Italy is first among the big EU countries in terms of the role of renewable energy in the total energy consumption, says His Excellency Nicola Lener, Ambassador of Italy to the UAE, emphasising that the country has continued to play a leadership role when it comes to promoting sustainable design and construction practices aimed at reducing negative environmental impact and improving building occupants’ health and wellbeing.
Further highlighting the holistic and integrated approach that Italy champions, H.E. Lener shares that the impact of the construction site and the disposal of materials are also factors that contribute to the sustainability principles of the building. “We have many examples of green infrastructure in Italy,” he says. “I can just think of the Bosco Verticale, designed by Stefano Boeri in Milan, awarded the 2014 International Highrise Award, or the example set by the Italian company, ENEL, the Futur-e project, where even an industrial plant can be reconverted into a circular economy, generating new opportunities for development and value creation.” H.E. Lener says a fitting example of the successful execution of such a principle is the Juventus Stadium in Turin, born from the recovery of material following the demolition of the old ‘Delle Alpi’ stadium. “It was created from 40,000 cubic metres of concrete, crushed and reused to build the base of the new facility, reducing the use of new raw materials,” he says.
Over the past year, European institutions have also touched significant milestones in terms of sustainable development, says H.E. Lener, emphasising that a number of legislative packages have been adopted, including one which has led to the ban of single-use plastic. He says that significant initiatives have also been launched by the European Commission related to sustainable finance, among other key directives. “Being an EU member state, Italy is fully committed to meeting the 2020 and 2030 EU environmental targets in terms of Renewable Energy Source (RES) development, energy efficiency improvement and advanced biofuel use in the transport sector,” he says. “In particular, concerning the RES share in total gross final consumption, Italy reached and surpassed the 2020 EU target of having 17% of RES share on gross final energy consumption, two years before the deadline, reaching 18.3 % in 2018.” Further showcasing the positive implications of the national efforts in the renewable energy sector, Lener says that in 2018, around 45,000 jobs were created, directly or indirectly, by the green policies deployed by the government, and that the country saved about 45 million tonnes of CO2 in the same year.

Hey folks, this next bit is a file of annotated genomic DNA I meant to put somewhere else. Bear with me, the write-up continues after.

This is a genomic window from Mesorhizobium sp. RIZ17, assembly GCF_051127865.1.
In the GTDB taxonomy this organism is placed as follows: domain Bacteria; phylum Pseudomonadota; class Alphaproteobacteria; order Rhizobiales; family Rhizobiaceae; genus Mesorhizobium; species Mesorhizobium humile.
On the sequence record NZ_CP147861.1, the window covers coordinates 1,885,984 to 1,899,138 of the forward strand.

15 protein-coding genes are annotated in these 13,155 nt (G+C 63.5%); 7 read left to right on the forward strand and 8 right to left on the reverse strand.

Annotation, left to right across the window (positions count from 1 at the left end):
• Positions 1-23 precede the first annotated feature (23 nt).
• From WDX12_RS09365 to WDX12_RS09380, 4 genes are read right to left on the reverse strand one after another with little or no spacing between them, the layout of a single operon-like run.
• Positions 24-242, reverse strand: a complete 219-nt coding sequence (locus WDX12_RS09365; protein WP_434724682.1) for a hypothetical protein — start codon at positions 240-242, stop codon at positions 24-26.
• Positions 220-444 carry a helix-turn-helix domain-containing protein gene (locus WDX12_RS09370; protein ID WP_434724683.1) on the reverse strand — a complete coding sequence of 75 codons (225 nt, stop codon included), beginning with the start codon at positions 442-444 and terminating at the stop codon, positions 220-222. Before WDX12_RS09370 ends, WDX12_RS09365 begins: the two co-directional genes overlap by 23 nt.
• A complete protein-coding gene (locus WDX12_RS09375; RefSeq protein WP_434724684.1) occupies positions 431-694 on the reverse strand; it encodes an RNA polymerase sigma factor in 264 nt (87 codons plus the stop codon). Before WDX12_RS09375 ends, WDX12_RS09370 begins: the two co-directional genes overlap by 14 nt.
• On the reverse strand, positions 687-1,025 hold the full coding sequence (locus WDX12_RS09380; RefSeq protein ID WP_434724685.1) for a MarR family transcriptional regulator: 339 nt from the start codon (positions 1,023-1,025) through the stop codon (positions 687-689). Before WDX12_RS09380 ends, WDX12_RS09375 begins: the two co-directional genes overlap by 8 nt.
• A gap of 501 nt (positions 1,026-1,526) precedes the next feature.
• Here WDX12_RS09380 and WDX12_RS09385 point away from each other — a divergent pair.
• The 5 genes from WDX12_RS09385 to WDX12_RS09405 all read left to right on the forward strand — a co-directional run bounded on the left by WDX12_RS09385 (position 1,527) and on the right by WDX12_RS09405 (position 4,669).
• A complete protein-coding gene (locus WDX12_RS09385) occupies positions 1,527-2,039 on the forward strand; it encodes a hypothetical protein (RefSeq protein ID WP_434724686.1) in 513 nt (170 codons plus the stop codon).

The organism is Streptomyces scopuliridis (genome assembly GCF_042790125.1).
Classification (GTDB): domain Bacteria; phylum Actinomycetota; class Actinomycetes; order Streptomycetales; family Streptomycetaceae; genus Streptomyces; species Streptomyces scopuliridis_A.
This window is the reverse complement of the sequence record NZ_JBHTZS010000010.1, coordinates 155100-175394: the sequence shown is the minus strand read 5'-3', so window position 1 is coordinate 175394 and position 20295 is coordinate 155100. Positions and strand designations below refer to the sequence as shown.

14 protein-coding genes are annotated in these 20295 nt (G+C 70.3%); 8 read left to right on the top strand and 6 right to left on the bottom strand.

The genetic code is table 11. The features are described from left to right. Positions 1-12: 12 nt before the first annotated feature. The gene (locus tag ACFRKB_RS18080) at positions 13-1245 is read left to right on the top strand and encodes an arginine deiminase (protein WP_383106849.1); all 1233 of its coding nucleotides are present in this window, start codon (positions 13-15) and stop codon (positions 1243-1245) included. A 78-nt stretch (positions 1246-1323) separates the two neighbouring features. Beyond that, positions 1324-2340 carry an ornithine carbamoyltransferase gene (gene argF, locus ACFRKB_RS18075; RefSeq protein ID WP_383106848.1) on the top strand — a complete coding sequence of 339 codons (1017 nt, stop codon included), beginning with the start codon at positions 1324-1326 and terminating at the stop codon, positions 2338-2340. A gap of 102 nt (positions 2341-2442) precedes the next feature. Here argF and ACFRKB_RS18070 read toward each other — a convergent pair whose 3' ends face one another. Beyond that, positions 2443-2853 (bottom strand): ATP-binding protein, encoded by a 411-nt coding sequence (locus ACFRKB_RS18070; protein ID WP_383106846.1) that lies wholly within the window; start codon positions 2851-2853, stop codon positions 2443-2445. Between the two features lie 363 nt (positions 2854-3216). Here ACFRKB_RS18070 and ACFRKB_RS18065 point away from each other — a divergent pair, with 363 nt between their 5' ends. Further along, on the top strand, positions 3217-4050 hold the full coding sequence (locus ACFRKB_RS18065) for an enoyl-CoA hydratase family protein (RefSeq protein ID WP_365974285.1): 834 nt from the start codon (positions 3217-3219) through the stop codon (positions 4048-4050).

In terms of energy efficiency, H.E. Lener says Italy has had significant achievements in the industrial sector, but there is still scope for improving energy efficiency in the residential sector, for private- and public-sector buildings. “It is important to highlight the success of some corporate initiatives in the issuance of green bonds,” he says, adding there is still a debate on the possibility of an incisive public intervention in favour of environmental sustainability. Emphasising another important milestone, H.E. Lener says that the Italian Government, following the adoption of the “Climate Decree”, has recently made available EUR 450 million in favour of environmental initiatives.
H.E. Lener also emphasised the strong cooperation between Italy and the UAE over the years. “Italy is globally the ninth supplier to the Emirates and the second largest in the European Union,” he says. “According to ISTAT, the Italian National Institute of Statistics, in the period January to September 2019, export trade from Italy to UAE was about EUR 3.3 billion while import from UAE was EUR 0.65 billion in the same period.”
The strong cooperation, he says, can also be extended in the dynamic exchange of knowledge and expertise between both countries in the move towards a greener future. “Sustainability involves many areas of collaboration between Italy and the UAE, such as the deployment of smart grids and second-generation smart metering systems,” H.E. Lener says. “In this sector, ENEL and the Dubai Electricity and Water Authority (DEWA) signed an MoU in 2017, aimed at increasing the sharing of information and knowledge in smart grids and network digitalisation. These are key enabling technologies that will allow consumers to become real active actors of the energy systems and will provide them with completely new services, such as prepaid contracts of electricity, similar to the prepaid telecom mobile contracts.” In 2018, he says, both governments also signed an MoU that promotes joint projects, favours expert exchanges and implements capacity building in the fields of climate change mitigation and sustainable development